Recent studies determining mean values of serum 25OHD in different regions have concluded that, contrary to expectations, subjects residing in southern Europe present lower values than their northern counterparts, probably due to supplementation via medication and dietary enrichment (5). Vitamin D deficiency has been neglected in the more sunny regions. In a study carried out by our group in the city of São Paulo, Brazil (23º 34' S latitude), we observed very low mean serum 25OHD concentrations (29.1 nM) in a free-living elderly people (79.1 years old) after winter (6). These findings encouraged us to determine 25OHD levels in the young population living in São Paulo, that is, one comprised of young people at their peak of bone mass, and this became the focus of the present study. Our aim was to determine the distribution of 25OHD levels in a young healthy population and to investigate their relationship to sun exposure.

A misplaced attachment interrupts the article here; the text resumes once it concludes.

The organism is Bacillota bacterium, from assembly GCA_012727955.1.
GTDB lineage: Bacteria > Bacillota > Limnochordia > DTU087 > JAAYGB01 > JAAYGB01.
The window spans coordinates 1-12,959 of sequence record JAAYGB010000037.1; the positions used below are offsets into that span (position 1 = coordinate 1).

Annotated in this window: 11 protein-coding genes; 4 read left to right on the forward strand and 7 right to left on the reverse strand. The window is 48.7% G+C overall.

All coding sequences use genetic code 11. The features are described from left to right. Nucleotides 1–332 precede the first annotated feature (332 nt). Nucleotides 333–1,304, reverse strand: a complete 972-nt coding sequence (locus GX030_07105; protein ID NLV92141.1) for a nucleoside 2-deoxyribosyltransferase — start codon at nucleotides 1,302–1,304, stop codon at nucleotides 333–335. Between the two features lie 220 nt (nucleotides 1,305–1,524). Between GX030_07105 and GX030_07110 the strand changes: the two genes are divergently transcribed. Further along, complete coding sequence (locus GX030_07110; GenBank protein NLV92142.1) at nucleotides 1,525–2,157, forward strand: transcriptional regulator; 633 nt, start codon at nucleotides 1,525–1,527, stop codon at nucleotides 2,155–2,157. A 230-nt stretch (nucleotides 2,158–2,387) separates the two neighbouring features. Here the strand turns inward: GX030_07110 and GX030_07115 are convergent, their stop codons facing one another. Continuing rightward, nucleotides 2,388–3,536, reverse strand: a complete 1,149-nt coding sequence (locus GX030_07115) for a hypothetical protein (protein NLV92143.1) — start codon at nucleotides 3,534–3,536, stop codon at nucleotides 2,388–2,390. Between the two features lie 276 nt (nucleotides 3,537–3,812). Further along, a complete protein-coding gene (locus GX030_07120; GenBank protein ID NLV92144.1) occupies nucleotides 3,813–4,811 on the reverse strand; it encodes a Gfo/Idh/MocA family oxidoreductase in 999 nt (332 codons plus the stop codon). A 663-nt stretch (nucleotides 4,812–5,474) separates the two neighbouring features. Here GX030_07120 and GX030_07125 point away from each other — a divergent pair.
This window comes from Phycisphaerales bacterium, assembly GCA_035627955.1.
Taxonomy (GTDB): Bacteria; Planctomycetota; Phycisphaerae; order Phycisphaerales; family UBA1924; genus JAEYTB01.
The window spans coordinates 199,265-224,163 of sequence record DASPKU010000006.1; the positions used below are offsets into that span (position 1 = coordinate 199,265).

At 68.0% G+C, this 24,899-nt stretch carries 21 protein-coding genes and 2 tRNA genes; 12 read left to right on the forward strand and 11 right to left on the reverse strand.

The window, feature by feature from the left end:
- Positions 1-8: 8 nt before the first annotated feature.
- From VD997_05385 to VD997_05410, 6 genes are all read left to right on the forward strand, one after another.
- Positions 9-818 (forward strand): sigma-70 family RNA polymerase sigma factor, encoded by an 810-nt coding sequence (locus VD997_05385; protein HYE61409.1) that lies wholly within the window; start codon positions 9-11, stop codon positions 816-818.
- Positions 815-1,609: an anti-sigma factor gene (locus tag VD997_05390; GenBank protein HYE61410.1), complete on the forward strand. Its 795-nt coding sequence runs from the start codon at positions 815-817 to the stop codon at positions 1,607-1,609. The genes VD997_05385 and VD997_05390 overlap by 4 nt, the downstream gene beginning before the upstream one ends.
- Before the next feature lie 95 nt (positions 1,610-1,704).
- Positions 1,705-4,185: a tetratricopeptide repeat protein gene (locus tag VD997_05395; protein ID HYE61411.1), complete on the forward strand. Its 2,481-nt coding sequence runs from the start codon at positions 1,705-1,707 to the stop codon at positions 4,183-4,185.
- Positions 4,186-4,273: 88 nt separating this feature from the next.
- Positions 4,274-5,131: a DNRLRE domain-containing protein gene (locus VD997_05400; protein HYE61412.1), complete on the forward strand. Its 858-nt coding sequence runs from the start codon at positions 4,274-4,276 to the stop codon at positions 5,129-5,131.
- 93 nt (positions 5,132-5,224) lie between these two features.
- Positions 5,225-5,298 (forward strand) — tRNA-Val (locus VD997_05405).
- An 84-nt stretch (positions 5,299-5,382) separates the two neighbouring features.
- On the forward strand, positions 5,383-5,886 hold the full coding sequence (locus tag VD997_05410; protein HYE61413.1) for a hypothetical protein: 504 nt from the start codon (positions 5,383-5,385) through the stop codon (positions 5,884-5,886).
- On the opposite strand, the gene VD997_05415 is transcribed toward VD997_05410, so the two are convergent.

Subjects and Methods

Normal individuals of both sexes aged 17-35 years were recruited from 3 different locations within the city of São Paulo: two medical schools and a mechanical factory. Blood samples were collected once at two different times: winter (samples collected between August and September), and summer (January and February). Individuals were required to be in good health (i.e., not displaying any known disease), and were excluded if taking medication or vitamin supplements, with the exception of contraceptive pills. Other exclusion criteria were pregnancy and the identification of any relevant alteration in the laboratory screening.